Your credit score is an important factor in your financial life. Do you ever find yourself wondering how to raise your credit score? Regularly checking your report for errors is a great first step to maintaining your score. And as promised, here are some valuable tips to help raise your credit score.
Your payment history and credit utilization ratios are two primary factors in many credit score models. Together these may represent almost 70% of your credit score. Improving them will take some time. But the faster you address the issues that drag your score down, the sooner your credit score can increase.
#1 Tip to Raise Your Credit Score: Pay Your Bills by the Due Date
It is critical to pay all your bills on time. I’m not just talking about credit cards or loans. This also includes your rent, utilities, phone bill, and so on. It may help to use tools like automatic payments or calendar reminders to help you pay on time, every month. If you don’t have a history of credit card or loan payments but are making utility and cell phone payments on time, Experian offers a way to improve your credit score using Experian Boost.
If you are behind on any payment obligations, you need to catch-up as soon as possible. Late or missed payments will appear as negative information on your credit report for seven years, but the impact on your credit score declines over time. So, making on-time payments going forward helps to lessen the negative effect of the older late payments.
#2 Tip to Raise Your Credit Score: Manage Your Credit Cards
Credit utilization ratio plays a major role in credit score calculations. It is determined by adding all your credit card balances at any given time and dividing that amount by your total credit limit. For example, if you typically charge about $2,000 each month and your total credit limit across all your cards is $10,000, your utilization ratio is 20%. Most lenders like to see a ratio of 30% or less.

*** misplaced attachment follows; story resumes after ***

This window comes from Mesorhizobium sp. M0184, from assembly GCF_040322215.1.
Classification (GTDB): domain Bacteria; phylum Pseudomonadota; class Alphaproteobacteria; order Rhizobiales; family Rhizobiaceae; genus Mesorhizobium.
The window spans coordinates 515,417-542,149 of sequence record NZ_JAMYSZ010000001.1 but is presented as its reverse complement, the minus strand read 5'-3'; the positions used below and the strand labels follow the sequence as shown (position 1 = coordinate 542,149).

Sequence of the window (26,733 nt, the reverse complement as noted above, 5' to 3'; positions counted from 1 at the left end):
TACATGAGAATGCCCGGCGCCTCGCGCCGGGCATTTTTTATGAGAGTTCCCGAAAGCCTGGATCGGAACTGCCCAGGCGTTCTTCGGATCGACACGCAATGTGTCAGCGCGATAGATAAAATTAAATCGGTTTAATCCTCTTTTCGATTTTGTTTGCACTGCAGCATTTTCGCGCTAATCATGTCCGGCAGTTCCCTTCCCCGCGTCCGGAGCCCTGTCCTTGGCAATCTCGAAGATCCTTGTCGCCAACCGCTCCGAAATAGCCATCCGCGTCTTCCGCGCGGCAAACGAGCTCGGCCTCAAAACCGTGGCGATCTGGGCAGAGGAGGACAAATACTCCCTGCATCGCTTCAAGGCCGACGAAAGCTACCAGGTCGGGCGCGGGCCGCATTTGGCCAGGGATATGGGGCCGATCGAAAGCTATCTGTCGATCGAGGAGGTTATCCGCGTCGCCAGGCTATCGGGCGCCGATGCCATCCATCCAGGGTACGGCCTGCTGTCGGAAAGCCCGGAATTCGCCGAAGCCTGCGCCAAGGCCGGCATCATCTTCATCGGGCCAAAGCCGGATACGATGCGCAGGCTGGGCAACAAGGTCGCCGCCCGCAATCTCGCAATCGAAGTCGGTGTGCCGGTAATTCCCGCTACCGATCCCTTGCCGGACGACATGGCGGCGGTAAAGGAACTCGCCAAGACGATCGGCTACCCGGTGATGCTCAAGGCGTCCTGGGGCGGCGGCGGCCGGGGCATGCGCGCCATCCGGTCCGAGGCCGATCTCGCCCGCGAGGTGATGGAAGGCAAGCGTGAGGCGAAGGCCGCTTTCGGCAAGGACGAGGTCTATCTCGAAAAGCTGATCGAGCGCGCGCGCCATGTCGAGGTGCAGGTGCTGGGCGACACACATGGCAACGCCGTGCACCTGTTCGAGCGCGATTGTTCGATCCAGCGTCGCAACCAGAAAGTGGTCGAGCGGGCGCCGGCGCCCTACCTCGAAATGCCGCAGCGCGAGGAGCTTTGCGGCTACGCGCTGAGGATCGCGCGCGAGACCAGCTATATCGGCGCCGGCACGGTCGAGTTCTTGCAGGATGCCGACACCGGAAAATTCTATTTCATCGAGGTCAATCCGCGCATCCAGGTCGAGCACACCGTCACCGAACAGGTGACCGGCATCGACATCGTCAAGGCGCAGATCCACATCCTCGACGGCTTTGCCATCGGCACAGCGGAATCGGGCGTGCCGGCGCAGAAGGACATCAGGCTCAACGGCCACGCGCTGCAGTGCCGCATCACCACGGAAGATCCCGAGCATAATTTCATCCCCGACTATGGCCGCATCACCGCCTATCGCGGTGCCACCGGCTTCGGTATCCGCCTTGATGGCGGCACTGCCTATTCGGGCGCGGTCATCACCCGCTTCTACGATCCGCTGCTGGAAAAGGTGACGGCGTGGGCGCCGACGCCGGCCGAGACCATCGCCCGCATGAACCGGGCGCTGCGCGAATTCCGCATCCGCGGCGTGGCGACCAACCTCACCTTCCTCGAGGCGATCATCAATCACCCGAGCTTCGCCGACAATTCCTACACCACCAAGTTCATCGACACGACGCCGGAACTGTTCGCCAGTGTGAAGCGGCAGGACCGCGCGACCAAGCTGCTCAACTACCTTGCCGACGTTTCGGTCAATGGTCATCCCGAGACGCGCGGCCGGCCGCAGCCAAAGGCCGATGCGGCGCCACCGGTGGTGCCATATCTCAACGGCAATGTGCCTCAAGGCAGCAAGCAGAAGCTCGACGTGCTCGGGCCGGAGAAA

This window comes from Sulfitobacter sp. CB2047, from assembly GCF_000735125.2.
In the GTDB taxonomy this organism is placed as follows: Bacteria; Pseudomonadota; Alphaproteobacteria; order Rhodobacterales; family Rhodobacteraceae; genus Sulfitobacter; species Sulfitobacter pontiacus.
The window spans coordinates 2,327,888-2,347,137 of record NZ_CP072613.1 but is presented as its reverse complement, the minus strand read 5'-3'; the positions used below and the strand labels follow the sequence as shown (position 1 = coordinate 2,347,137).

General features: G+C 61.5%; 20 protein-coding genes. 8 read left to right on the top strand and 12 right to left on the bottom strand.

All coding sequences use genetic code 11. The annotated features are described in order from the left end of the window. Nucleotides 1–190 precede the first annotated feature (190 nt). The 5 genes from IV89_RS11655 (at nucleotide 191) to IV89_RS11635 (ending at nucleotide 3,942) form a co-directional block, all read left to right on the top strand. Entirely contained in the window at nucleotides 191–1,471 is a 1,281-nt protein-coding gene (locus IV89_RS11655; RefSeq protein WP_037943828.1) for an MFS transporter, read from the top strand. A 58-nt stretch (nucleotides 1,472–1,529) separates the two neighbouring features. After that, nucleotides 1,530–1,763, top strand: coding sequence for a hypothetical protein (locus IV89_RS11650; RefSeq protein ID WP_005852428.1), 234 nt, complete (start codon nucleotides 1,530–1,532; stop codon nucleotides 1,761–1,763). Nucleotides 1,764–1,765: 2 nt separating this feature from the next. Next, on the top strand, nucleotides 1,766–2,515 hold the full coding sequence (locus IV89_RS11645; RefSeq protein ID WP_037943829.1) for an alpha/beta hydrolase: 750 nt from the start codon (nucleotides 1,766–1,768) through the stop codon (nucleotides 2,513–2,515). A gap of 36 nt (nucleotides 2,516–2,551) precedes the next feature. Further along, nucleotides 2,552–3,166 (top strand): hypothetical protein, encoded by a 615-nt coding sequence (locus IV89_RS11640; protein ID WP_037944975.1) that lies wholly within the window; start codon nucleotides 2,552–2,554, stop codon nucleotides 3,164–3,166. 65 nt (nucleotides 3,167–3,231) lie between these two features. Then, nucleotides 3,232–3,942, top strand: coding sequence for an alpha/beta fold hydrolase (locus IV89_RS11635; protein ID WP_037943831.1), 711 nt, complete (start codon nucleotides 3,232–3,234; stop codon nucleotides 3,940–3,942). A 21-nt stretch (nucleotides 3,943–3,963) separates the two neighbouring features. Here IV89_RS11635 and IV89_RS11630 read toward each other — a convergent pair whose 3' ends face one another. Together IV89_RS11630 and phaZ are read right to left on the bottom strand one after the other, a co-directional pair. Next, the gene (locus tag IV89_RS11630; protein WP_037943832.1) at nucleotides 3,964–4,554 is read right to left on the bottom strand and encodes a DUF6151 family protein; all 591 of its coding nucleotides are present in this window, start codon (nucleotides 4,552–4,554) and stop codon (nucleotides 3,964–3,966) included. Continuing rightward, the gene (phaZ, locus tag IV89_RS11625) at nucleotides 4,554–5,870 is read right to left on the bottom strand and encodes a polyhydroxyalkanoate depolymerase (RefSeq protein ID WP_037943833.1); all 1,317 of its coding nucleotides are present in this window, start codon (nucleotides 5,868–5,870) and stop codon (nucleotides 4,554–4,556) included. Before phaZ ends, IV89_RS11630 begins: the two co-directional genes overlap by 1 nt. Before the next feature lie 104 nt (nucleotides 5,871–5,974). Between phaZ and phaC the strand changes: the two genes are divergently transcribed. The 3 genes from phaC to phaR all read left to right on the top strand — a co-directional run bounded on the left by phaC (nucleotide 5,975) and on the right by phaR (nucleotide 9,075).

As tempting as it may be to close any unused credit card accounts, it may be a better strategy to keep them open. That’s because closing an account means you owe the same amount, but your total credit limit is lower. The result increases your credit utilization ratio and lowers your credit score.
However, be careful when applying for additional credit to manipulate your credit utilization ratio. Opening a new credit card can increase your overall credit limit, but the act of applying for credit creates a hard inquiry on your credit report. Too many hard inquiries can negatively impact your credit score. In addition, hard inquiries remain on your credit report for two years.
#3 Tip to Raise Your Credit Score: Be Cautious With Debt Settlement
Sometimes unexpected life events lead to more debt than you feel you can manage. Debt settlement is a practice that allows you to pay a lump sum, which is typically less than the amount you owe, to resolve, or “settle,” your debt. Settling accounts for less than the full amount you owe can harm your credit score. Any time you fail to repay a debt as you originally agreed, it can negatively affect your credit. That said, the negative impact of settlement is still less than the negative effect of not paying a debt at all or declaring bankruptcy. So please consider this option carefully when trying to reduce debt.
Negative information on your credit report will lower your credit score. And that information remains on your credit report for a set amount of time. But the good news is that information will eventually cycle off your credit report. Until it does, focus on the things you can positively influence to raise your credit score, which includes paying all your bills on time.
Considering how important credit scores are to your overall financial well-being, it’s smart to do all you can to ensure yours is as high as possible. Checking your credit report and credit score is a good first step. You may also find it helpful to speak with a Certified Financial Planner™ professional. Be sure to visit our website today or call us at 217-605-8130 or 217-441-8801. Our mission is to help you make more informed decisions to better your financial position and reduce your financial stress.
Content in this material is for general information only and not intended to provide specific advice or recommendations for any individual, nor intended to be a substitute for specific individualized tax or legal advice.
By: K. Bridget Schneider, CFP®, CRPC®